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We needed to centralize our work into one platform tool because each team was using different tools, which led to miscommunication and inefficiencies.”
Stephen Danner, Director of Development at

Company leaders are often wary of adding new software because they’re afraid it will be used narrowly for a specific team—adding to application sprawl and making it harder to collaborate and share information cross-functionally. That’s why when pitching a new tool, it’s important to demonstrate a broad range of use cases. This new tool will help your team, sure—but also show how the platform is flexible enough to use across different departments. The more use cases a tool has, the more enticing it will be to company leadership. 

When making your pitch, show how project management software can be used broadly to improve cross-team collaboration. Here’s how: 

  • Illustrate how the platform can be used for different teams like marketing, operations, IT, and more. 

  • Demonstrate how the tool can improve teamwork and streamline cross-team workflows—like campaign and project planning, work request tracking, or strategic planning. See if the platform offers pre-made templates to help your team set up cross-functional processes quickly. 

  • If the platform offers integrations, be sure to highlight those. Different teams use different tools—for data analysis, designs, email automation, lead tracking, and more. Leaders want project management software that can function with your existing tech stack, without adding extra work or disrupting processes that are already working. 

Key messaging point: 

  • This tool will connect teams and reduce application sprawl—not add more confusion.

4. Ease of adoption

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We didn’t have a dedicated resource to enable the team to use a tool, so we wanted to find something easy to learn—or even one that people were already using.”
Joël St-Pierre, Manager, Project Management Office, Autodesk

Company leaders don’t want to pay for a tool employees won’t use. If software isn’t intuitive, teams won’t adopt it—meaning the initial investment in the tool will be wasted. To assuage these fears, be sure to specifically address ease of adoption during your pitch. Here are some ways to do this: 

  • Watch product demos or schedule a session with the tool’s sales team beforehand, so you can see exactly how the software works, how intuitive it is to use, and how it can solve specific pain points.

  • If you talk to the software sales team, ask what role IT needs to play in adopting the new tool. If the software is easier to adopt, IT teams can spend less time on busywork and more time strategically planning how to get the most out of the tool. Then in your pitch, demonstrate how teams can easily get started with the tool on their own—without creating extra work for your IT team.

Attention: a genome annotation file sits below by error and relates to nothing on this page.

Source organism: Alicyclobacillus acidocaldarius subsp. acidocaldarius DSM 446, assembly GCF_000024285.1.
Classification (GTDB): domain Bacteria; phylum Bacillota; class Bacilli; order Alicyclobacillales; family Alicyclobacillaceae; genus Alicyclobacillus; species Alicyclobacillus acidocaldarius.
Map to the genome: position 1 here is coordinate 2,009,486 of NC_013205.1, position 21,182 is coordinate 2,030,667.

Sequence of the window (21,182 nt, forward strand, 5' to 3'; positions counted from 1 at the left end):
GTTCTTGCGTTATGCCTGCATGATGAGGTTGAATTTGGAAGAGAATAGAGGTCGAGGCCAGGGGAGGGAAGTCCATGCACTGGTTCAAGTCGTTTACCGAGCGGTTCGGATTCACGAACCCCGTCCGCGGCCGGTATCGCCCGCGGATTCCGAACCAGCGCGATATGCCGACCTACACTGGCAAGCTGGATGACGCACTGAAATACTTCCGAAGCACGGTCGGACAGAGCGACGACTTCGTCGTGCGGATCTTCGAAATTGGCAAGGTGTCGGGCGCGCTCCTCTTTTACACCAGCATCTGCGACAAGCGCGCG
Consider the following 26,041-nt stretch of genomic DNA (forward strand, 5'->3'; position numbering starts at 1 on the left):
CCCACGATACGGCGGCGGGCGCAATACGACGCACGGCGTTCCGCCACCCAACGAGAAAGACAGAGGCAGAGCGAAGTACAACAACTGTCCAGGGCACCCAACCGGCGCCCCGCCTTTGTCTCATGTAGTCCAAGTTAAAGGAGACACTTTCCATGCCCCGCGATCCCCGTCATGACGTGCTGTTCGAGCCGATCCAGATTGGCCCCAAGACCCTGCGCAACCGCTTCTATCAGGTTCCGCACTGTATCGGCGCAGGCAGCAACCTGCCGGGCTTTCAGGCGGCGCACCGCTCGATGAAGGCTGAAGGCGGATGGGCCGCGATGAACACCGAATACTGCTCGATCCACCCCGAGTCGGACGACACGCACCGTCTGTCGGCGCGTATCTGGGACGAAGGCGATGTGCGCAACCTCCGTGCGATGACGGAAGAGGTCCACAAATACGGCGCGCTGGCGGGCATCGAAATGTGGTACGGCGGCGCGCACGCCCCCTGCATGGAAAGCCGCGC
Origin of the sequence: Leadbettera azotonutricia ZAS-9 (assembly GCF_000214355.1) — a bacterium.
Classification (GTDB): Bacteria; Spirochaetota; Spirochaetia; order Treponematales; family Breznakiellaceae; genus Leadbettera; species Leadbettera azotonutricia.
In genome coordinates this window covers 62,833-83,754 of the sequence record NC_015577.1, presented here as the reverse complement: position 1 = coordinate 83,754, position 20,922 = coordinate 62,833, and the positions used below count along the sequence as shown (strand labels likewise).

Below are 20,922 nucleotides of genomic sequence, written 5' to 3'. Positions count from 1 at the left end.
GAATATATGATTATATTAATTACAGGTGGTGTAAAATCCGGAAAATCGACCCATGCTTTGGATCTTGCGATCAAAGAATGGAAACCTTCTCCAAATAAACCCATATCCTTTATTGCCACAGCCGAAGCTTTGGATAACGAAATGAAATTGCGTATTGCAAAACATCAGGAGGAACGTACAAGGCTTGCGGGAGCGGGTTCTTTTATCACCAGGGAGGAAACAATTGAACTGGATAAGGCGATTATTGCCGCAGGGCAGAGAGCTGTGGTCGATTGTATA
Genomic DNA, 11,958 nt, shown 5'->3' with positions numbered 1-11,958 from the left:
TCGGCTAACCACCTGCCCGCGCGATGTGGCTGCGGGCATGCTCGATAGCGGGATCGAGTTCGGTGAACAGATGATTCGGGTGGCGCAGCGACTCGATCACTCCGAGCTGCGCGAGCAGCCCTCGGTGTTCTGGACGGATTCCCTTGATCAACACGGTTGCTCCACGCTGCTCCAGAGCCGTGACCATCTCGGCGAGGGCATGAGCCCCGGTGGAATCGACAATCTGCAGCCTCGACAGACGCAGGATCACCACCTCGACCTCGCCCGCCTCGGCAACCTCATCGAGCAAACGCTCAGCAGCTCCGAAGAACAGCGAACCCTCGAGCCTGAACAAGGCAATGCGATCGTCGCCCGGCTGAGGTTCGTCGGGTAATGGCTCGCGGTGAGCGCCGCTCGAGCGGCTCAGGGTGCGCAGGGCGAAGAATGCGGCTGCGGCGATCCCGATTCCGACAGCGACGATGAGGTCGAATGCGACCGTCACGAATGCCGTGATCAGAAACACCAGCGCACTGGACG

• Check if anyone at your company is already using a version of the software. This happens more than you might think, especially if the tool has a basic version. If employees are already adopting the software on their own, chances are it will be easy to roll out across teams. As a bonus, this also means adopting the tool won’t be adding to your company’s existing tech stack—you’ll just expand its current usage. 

Key messaging point: 

  • Project management software is intuitive and easy to use, so we don’t have to dedicate extra resources to help teams get started. 

5. Information tracking

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As Zoom grew, we wanted a standard view of everything going on so we could prioritize work and make business decisions. We needed visibility, accountability, consistency in how work gets done, and knowledge sharing across teams.”
Ariel Chavan, Head of Security Product and Program Management, Zoom

Company leaders want to know what’s going on, so they can make informed decisions for their teams. They also want employees to have the same clarity, because getting everyone on the same page is essential for effective collaboration. But achieving clarity is hard, especially when the average knowledge worker switches between 10 apps 25 times per day. With information scattered in different places, it’s hard to track what’s happening, how projects are performing, and who’s accountable for what. 

Here’s where your pitch comes in. Project management software solves this problem by creating a single system of record for all work. It centralizes company information, so employees—and leaders—can find what they need. 

Key messaging point: